Over the past few days, though, I’ve felt my thoughts start to turn, gently, and I’m realising something interesting: this book is not bad enough to evoke such a visceral response in me. Something else was tied up with my memory of writing it, and I’ve been carefully unpicking this for the past while. Here’s what I’ve concluded: the very existence of this book reminded me of a painful time in my life, a time when I thought I’d never be happy again. Even though it’s a children’s story about good overcoming evil and bravery overcoming tyranny, I wrote it during a very dark time. I know that this story took shape in my mind at a time when joy seemed very far away.

I’m beginning to wonder if this is the reason I’ve never revisited the book, and not its lack of literary merit. I’m not saying it’s the new C.S. Lewis, but the story had an arc, and it had characters, and it had an epic conclusion. It worked. There’s a story there, waiting to be properly told.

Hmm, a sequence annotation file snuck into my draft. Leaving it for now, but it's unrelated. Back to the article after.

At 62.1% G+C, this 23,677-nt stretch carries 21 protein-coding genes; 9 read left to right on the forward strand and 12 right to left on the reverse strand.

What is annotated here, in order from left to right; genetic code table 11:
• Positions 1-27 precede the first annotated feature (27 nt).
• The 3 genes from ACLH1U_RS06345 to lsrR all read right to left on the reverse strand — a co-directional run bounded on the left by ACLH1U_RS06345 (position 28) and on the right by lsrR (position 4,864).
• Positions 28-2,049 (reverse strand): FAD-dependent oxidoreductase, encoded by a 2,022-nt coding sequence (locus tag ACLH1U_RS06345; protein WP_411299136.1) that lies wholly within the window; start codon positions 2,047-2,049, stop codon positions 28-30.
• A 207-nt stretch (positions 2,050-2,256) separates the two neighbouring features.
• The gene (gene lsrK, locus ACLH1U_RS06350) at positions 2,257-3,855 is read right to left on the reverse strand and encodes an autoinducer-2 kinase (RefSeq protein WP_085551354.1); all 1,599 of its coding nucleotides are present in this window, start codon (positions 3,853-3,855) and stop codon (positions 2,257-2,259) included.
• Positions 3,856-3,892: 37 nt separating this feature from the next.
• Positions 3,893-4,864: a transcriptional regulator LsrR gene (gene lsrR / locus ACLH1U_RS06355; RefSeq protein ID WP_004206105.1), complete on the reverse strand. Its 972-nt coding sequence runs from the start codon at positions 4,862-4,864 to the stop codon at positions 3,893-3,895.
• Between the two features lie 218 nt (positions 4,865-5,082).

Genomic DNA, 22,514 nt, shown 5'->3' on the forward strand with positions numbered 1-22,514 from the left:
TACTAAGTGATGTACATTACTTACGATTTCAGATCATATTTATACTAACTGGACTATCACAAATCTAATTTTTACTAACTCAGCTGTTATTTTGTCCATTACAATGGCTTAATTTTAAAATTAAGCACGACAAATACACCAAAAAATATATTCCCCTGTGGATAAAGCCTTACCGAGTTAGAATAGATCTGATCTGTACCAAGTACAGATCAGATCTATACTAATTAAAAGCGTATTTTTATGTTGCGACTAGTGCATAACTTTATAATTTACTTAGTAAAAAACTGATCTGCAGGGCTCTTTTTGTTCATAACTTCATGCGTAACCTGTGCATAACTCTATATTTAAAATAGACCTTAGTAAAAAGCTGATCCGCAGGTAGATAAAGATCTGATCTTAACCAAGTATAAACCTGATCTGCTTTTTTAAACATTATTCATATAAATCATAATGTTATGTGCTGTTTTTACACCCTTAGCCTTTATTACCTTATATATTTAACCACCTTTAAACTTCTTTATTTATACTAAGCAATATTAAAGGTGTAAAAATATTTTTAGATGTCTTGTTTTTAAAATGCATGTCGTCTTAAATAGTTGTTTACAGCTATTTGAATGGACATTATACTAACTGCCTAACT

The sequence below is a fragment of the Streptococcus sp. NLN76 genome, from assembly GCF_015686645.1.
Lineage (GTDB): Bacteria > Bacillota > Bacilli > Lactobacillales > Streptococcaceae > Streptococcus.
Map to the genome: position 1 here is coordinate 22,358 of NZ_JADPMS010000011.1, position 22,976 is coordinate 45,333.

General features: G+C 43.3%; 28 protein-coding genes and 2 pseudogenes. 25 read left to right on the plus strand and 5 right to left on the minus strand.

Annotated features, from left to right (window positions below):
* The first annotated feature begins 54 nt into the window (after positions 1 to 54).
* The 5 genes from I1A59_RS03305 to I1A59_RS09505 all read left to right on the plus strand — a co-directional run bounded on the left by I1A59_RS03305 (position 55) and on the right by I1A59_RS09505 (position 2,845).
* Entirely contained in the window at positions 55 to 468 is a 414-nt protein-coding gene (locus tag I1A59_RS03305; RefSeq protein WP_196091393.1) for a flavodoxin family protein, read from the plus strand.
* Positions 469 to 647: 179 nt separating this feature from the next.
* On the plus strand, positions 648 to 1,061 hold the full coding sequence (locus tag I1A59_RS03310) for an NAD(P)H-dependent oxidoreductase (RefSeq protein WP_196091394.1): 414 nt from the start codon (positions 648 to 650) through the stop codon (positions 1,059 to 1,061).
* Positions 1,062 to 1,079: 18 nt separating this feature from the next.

Hey! I think I found the story... Image: kernelsofwheat.com

Hey! I think I found the story…
Image: kernelsofwheat.com

Writing is such an emotional process. You can’t help but bring a little of yourself to everything you write, and – of course – the circumstances of your own life are going to have an effect on what you write, and how you remember it once years have passed. This book – I had called it ‘Emoriel’ all those years ago, but perhaps I’ll rename it – is so closely tied up in my personal darkness that it has taken me this long to even consider blowing the dust off it and having a look. I haven’t done it yet – as I write, the book is still in its wrappings, high on a shelf, lying quietly, waiting – but something tells me I will be doing it soon.